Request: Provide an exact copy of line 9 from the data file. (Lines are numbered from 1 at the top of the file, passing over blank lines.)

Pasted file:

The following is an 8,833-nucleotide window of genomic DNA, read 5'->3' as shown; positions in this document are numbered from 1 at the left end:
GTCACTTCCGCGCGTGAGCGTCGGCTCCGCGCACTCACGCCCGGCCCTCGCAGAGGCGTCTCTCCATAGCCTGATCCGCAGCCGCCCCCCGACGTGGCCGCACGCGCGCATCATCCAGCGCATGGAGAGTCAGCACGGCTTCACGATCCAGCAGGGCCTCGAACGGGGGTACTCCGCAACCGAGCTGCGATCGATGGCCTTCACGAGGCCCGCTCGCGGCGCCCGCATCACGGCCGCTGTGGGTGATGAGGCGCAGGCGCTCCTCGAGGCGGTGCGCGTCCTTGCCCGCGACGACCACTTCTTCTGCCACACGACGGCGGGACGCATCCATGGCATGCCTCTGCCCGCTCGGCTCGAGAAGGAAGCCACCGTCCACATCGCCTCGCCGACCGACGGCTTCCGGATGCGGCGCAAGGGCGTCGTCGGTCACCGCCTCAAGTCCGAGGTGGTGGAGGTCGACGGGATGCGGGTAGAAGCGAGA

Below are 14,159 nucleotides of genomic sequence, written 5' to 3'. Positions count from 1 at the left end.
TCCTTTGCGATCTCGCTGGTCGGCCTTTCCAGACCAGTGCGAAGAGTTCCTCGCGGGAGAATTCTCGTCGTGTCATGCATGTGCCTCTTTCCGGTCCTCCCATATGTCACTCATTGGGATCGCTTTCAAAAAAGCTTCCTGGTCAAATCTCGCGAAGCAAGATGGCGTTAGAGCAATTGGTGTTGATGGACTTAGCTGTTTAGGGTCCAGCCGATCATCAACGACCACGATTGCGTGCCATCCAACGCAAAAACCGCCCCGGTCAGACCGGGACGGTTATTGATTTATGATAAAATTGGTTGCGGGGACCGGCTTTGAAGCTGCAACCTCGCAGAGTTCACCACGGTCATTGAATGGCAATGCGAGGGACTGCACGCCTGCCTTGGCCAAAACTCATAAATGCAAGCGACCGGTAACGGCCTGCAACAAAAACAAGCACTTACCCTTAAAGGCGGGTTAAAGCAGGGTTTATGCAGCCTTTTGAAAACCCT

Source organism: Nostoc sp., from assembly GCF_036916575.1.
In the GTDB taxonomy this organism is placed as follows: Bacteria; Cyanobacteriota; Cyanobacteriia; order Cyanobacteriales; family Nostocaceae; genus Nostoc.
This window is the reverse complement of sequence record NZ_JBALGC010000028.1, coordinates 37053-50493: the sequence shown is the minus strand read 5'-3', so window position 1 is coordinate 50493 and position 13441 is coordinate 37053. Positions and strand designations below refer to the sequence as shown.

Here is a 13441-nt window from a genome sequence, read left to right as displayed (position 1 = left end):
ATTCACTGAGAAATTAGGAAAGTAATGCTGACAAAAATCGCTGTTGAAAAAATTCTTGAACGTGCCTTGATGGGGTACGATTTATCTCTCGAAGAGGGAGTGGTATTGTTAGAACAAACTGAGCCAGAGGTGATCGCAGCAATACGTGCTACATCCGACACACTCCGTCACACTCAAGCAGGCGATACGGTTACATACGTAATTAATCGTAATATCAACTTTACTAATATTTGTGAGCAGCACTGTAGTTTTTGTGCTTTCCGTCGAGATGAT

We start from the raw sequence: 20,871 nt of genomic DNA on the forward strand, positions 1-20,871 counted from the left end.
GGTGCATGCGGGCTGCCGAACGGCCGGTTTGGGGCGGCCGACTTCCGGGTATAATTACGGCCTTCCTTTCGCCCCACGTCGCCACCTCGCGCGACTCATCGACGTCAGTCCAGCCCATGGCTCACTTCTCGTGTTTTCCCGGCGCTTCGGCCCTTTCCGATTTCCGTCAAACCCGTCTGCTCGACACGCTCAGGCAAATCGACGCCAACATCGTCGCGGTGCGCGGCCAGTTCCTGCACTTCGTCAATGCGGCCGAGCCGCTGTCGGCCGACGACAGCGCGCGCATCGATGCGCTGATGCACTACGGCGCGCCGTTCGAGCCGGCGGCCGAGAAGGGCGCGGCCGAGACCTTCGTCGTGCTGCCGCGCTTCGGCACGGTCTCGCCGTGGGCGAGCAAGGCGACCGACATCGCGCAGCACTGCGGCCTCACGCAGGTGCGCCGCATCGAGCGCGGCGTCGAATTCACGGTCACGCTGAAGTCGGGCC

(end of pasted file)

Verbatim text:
ATTCACTGAGAAATTAGGAAAGTAATGCTGACAAAAATCGCTGTTGAAAAAATTCTTGAACGTGCCTTGATGGGGTACGATTTATCTCTCGAAGAGGGAGTGGTATTGTTAGAACAAACTGAGCCAGAGGTGATCGCAGCAATACGTGCTACATCCGACACACTCCGTCACACTCAAGCAGGCGATACGGTTACATACGTAATTAATCGTAATATCAACTTTACTAATATTTGTGAGCAGCACTGTAGTTTTTGTGCTTTCCGTCGAGATGAT